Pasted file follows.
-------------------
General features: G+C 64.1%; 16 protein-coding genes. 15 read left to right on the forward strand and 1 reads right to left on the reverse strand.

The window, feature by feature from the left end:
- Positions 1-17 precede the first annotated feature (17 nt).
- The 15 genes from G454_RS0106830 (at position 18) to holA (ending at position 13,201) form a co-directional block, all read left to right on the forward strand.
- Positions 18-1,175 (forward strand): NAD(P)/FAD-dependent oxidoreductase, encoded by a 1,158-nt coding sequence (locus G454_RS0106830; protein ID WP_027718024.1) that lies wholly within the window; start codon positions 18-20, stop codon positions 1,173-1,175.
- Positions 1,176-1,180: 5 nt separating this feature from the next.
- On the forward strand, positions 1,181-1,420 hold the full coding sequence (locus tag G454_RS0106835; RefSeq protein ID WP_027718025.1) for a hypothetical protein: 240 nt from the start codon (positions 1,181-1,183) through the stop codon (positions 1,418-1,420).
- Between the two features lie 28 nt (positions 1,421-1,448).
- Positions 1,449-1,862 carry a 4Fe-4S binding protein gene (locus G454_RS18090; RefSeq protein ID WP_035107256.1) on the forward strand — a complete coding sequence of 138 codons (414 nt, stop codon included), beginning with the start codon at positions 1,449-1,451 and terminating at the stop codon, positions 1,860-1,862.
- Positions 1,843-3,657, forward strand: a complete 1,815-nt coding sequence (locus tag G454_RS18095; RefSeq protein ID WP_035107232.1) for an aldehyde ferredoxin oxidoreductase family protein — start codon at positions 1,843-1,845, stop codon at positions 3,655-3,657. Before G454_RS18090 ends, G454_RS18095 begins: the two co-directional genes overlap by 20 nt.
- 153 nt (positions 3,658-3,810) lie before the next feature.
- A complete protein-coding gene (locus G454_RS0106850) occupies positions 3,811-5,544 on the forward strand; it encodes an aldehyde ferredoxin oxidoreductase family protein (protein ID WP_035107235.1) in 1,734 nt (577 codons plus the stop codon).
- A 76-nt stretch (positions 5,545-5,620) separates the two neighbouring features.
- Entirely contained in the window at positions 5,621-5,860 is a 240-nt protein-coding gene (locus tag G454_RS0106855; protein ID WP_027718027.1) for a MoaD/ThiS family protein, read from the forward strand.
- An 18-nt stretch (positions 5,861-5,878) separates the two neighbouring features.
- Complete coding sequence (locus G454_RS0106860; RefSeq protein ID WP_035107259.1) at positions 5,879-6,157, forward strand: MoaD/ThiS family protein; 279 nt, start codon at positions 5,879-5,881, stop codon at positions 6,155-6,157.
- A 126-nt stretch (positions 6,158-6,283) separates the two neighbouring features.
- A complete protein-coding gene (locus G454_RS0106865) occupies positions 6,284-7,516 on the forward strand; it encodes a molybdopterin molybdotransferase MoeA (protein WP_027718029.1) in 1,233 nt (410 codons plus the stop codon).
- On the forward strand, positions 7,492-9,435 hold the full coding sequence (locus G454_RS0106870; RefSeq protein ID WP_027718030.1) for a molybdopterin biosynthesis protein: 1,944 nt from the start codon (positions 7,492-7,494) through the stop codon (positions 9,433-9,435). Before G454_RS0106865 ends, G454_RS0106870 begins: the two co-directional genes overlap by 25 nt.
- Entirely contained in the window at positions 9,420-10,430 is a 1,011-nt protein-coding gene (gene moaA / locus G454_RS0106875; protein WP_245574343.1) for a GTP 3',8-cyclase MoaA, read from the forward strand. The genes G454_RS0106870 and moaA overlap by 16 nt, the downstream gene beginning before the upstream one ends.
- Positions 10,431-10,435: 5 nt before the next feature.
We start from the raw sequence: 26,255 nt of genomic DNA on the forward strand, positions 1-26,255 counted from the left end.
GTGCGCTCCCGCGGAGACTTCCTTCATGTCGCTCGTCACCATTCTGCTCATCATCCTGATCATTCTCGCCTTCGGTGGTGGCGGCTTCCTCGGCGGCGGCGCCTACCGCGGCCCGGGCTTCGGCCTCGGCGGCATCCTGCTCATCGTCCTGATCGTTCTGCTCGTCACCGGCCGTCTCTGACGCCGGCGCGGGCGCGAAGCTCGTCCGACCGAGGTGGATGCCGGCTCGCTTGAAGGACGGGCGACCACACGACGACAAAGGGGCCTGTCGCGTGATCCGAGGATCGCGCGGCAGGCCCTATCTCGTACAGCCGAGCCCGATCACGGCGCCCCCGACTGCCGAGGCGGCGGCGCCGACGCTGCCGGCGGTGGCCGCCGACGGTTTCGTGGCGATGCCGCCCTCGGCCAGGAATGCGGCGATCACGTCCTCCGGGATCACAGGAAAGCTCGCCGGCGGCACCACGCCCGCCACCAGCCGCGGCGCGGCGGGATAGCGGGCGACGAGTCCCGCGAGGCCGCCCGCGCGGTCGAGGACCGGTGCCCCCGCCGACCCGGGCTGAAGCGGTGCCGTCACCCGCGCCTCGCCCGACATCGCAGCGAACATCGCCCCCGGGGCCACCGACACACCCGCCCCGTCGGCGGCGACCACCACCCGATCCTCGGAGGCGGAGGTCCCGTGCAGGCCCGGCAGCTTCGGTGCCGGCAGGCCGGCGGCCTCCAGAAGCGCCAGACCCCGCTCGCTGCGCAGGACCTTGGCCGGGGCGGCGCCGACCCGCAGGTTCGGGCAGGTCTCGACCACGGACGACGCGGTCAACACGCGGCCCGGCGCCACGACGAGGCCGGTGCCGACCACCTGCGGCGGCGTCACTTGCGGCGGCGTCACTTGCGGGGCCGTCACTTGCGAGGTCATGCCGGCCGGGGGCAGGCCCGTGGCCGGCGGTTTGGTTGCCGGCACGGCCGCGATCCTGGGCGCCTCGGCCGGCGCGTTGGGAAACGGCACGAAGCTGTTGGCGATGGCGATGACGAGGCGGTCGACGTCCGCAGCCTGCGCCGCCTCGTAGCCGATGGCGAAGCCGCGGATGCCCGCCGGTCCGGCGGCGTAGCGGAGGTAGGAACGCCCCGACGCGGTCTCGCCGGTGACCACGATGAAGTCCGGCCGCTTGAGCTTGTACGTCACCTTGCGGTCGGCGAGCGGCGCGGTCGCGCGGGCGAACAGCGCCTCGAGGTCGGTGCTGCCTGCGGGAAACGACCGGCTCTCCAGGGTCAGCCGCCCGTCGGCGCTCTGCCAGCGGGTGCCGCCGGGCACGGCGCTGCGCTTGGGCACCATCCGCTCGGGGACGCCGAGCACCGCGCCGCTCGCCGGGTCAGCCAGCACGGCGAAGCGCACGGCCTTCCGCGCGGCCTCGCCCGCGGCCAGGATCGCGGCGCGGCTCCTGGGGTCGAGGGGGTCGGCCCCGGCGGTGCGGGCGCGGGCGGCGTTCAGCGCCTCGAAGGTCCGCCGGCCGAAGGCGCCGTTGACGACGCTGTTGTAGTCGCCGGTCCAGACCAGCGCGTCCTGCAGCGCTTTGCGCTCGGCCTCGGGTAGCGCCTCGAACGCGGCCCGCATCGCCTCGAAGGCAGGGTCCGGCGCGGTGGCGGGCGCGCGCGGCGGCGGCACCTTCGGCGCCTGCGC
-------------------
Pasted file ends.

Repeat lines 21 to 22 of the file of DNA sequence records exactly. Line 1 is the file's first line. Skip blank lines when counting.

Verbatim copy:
- Positions 10,431-10,435: 5 nt before the next feature.
We start from the raw sequence: 26,255 nt of genomic DNA on the forward strand, positions 1-26,255 counted from the left end.